What if you could dress a wound the way you fix a tire? That's the idea behind Xstat Dressing, an in-development technology that would allow medics to easily dress gunshots or other deep wounds on the battlefield — and it was inspired by the foam used to fix flat tires. "That's what we pictured as the perfect solution: something you could spray in, it would expand, and bleeding stops," former medic and RevMedx co-founder John Steinbaugh told Popular Science. "But we found that blood pressure is so high, blood would wash the foam right out."
So instead of foam, Xstat uses small, expandable sponges. The sponges — which are standard medical sponges that have been compressed and coated with a hemostatic agent called chitosan — take just 15 seconds to expand once they're in the wound. They help with clotting and slowing blood flow, while providing enough pressure that no manual pressure is needed. Each sponge is also marked so that it can be seen by an X-ray and removed from the body, though RevMedx is also hoping to create a biodegradable version as well.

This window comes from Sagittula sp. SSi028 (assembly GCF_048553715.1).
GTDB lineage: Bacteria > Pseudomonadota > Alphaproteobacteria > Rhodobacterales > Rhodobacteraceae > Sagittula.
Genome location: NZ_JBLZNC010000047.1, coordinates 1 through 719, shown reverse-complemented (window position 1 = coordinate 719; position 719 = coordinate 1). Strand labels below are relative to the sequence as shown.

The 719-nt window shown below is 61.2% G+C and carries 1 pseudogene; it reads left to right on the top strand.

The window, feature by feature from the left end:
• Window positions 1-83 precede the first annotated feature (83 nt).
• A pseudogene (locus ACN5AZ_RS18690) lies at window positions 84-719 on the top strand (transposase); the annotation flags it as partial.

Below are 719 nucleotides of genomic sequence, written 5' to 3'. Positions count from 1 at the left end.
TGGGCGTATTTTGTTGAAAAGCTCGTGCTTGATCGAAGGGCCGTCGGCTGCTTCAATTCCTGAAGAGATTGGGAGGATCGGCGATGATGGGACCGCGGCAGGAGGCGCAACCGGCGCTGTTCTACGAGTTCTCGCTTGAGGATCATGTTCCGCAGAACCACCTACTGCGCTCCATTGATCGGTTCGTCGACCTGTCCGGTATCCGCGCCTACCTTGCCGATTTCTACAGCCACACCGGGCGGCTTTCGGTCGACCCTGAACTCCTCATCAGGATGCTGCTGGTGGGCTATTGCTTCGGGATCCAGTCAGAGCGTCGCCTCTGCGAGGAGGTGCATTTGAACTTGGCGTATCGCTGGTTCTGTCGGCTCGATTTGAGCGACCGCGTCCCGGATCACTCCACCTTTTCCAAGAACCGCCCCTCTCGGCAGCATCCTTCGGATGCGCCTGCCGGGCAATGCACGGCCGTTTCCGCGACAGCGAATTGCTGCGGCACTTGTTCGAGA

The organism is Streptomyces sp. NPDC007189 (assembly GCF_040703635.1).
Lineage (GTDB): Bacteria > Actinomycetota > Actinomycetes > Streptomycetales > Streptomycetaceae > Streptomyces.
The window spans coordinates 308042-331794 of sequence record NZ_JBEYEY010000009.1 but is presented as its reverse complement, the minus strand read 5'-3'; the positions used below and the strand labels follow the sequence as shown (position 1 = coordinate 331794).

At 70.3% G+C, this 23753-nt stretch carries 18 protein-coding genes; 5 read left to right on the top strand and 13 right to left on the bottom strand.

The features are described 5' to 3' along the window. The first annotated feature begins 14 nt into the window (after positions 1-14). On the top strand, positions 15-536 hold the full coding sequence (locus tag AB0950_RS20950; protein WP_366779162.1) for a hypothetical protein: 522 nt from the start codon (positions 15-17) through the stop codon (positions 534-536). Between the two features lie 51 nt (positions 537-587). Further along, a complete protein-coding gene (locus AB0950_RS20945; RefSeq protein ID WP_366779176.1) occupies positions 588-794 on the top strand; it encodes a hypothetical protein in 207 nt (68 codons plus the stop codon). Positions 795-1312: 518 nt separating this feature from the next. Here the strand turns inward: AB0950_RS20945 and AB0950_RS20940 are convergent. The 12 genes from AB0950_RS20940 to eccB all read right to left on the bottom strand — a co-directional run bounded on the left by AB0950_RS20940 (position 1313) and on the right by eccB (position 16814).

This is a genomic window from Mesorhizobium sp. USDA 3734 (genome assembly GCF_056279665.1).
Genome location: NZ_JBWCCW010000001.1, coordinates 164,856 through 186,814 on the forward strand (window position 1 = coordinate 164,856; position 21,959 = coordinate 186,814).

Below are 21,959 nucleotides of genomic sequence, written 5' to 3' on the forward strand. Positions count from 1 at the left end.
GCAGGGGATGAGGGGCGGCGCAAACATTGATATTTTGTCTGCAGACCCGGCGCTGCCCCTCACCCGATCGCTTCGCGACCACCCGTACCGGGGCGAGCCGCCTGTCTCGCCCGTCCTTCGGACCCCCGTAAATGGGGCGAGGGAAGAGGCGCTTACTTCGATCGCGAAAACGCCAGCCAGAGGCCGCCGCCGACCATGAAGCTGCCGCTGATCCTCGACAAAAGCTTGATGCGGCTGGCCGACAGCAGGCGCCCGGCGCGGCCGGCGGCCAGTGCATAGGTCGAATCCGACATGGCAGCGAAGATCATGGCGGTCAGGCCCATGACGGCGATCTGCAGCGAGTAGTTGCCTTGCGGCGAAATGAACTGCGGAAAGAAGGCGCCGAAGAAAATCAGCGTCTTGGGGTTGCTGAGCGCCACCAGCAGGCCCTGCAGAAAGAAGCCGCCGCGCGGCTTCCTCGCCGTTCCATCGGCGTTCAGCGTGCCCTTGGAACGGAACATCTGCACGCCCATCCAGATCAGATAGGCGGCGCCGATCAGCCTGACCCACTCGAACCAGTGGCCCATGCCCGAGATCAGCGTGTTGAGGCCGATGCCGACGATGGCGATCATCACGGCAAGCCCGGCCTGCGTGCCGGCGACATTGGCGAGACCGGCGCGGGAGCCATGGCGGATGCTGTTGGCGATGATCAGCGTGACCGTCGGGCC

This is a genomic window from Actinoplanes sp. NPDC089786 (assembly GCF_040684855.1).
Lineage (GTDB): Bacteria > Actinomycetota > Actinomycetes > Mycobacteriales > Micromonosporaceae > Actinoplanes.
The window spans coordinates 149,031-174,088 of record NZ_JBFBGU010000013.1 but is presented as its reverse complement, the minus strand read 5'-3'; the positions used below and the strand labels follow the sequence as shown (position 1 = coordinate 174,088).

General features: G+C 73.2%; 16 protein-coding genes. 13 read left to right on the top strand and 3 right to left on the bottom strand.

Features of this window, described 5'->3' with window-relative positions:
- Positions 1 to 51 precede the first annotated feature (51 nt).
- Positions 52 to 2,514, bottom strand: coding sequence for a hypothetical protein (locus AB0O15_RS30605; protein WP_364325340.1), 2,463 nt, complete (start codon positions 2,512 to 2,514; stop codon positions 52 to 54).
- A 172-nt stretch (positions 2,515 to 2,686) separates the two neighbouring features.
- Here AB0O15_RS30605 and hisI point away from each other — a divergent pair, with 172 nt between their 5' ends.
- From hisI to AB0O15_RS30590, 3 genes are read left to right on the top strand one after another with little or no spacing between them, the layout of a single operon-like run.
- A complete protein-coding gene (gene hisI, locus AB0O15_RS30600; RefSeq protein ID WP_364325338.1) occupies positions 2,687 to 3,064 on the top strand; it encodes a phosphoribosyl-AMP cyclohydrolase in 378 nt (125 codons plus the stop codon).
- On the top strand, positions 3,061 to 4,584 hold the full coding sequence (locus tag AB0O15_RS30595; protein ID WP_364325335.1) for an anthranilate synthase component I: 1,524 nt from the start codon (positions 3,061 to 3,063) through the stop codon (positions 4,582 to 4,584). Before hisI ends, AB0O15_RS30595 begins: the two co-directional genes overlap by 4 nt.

"I've treated lots of guys who would have benefitted from this product."
According to the company, when tested on swine the sponges provided a "significant improvement" in survival an hour after the injury. It's a big improvement when compared to current battlefield dressing techniques, which involve packing a wound with gauze to stop bleeding. The Xstat is being developed in both 30 millimeter and 12 millimeter versions so medics can tackle both large and small wounds.
It's not an entirely new concept, as the Defense Advanced Research Projects Agency has previously experimented with foams for treating similar injuries. Even the creator or super glue, Dr. Harry Coover, developed a spray to help seal battlefield wounds so soldiers could be transported to a hospital during the Vietnam War.
While it's still labelled as an investigational device, RevMedx has received $5 million from the American military to bring the Xstat concept to the battlefield. "I've treated lots of guys who would have benefitted from this product," says Steinbaugh.